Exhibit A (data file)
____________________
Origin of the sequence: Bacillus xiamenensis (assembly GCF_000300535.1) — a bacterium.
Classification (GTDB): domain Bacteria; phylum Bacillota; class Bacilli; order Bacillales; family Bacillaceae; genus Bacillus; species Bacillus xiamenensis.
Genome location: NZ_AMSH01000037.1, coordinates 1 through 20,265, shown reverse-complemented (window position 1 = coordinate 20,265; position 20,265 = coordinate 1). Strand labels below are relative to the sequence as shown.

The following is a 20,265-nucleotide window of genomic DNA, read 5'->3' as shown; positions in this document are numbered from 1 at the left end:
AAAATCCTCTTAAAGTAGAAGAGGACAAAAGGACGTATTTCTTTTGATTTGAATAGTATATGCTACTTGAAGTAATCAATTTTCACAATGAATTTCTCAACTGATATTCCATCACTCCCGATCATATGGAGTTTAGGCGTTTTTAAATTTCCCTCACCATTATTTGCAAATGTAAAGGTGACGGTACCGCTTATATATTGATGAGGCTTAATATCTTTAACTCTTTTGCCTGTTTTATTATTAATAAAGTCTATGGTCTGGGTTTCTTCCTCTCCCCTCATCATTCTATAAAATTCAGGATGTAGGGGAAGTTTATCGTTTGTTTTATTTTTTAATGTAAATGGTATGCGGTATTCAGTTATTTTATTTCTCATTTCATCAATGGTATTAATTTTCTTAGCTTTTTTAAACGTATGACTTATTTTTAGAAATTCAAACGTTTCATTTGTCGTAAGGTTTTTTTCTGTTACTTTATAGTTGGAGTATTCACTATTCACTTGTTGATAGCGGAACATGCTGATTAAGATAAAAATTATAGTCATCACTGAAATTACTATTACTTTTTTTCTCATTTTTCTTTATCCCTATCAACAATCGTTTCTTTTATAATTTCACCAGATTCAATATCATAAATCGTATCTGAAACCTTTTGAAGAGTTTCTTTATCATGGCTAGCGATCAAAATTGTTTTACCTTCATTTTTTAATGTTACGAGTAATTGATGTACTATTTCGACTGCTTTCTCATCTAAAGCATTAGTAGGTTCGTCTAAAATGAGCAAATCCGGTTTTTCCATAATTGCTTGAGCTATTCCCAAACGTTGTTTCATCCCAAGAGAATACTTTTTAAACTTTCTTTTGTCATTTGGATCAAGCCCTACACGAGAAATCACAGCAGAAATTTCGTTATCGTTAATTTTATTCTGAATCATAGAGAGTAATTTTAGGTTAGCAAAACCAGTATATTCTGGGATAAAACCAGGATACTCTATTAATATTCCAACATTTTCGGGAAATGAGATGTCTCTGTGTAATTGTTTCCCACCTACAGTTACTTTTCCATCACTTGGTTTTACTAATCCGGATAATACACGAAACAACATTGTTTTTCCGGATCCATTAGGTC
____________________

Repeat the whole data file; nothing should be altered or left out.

Origin of the sequence: Bacillus xiamenensis (assembly GCF_000300535.1) — a bacterium.
Classification (GTDB): domain Bacteria; phylum Bacillota; class Bacilli; order Bacillales; family Bacillaceae; genus Bacillus; species Bacillus xiamenensis.
Genome location: NZ_AMSH01000037.1, coordinates 1 through 20,265, shown reverse-complemented (window position 1 = coordinate 20,265; position 20,265 = coordinate 1). Strand labels below are relative to the sequence as shown.

The following is a 20,265-nucleotide window of genomic DNA, read 5'->3' as shown; positions in this document are numbered from 1 at the left end:
AAAATCCTCTTAAAGTAGAAGAGGACAAAAGGACGTATTTCTTTTGATTTGAATAGTATATGCTACTTGAAGTAATCAATTTTCACAATGAATTTCTCAACTGATATTCCATCACTCCCGATCATATGGAGTTTAGGCGTTTTTAAATTTCCCTCACCATTATTTGCAAATGTAAAGGTGACGGTACCGCTTATATATTGATGAGGCTTAATATCTTTAACTCTTTTGCCTGTTTTATTATTAATAAAGTCTATGGTCTGGGTTTCTTCCTCTCCCCTCATCATTCTATAAAATTCAGGATGTAGGGGAAGTTTATCGTTTGTTTTATTTTTTAATGTAAATGGTATGCGGTATTCAGTTATTTTATTTCTCATTTCATCAATGGTATTAATTTTCTTAGCTTTTTTAAACGTATGACTTATTTTTAGAAATTCAAACGTTTCATTTGTCGTAAGGTTTTTTTCTGTTACTTTATAGTTGGAGTATTCACTATTCACTTGTTGATAGCGGAACATGCTGATTAAGATAAAAATTATAGTCATCACTGAAATTACTATTACTTTTTTTCTCATTTTTCTTTATCCCTATCAACAATCGTTTCTTTTATAATTTCACCAGATTCAATATCATAAATCGTATCTGAAACCTTTTGAAGAGTTTCTTTATCATGGCTAGCGATCAAAATTGTTTTACCTTCATTTTTTAATGTTACGAGTAATTGATGTACTATTTCGACTGCTTTCTCATCTAAAGCATTAGTAGGTTCGTCTAAAATGAGCAAATCCGGTTTTTCCATAATTGCTTGAGCTATTCCCAAACGTTGTTTCATCCCAAGAGAATACTTTTTAAACTTTCTTTTGTCATTTGGATCAAGCCCTACACGAGAAATCACAGCAGAAATTTCGTTATCGTTAATTTTATTCTGAATCATAGAGAGTAATTTTAGGTTAGCAAAACCAGTATATTCTGGGATAAAACCAGGATACTCTATTAATATTCCAACATTTTCGGGAAATGAGATGTCTCTGTGTAATTGTTTCCCACCTACAGTTACTTTTCCATCACTTGGTTTTACTAATCCGGATAATACACGAAACAACATTGTTTTTCCGGATCCATTAGGTC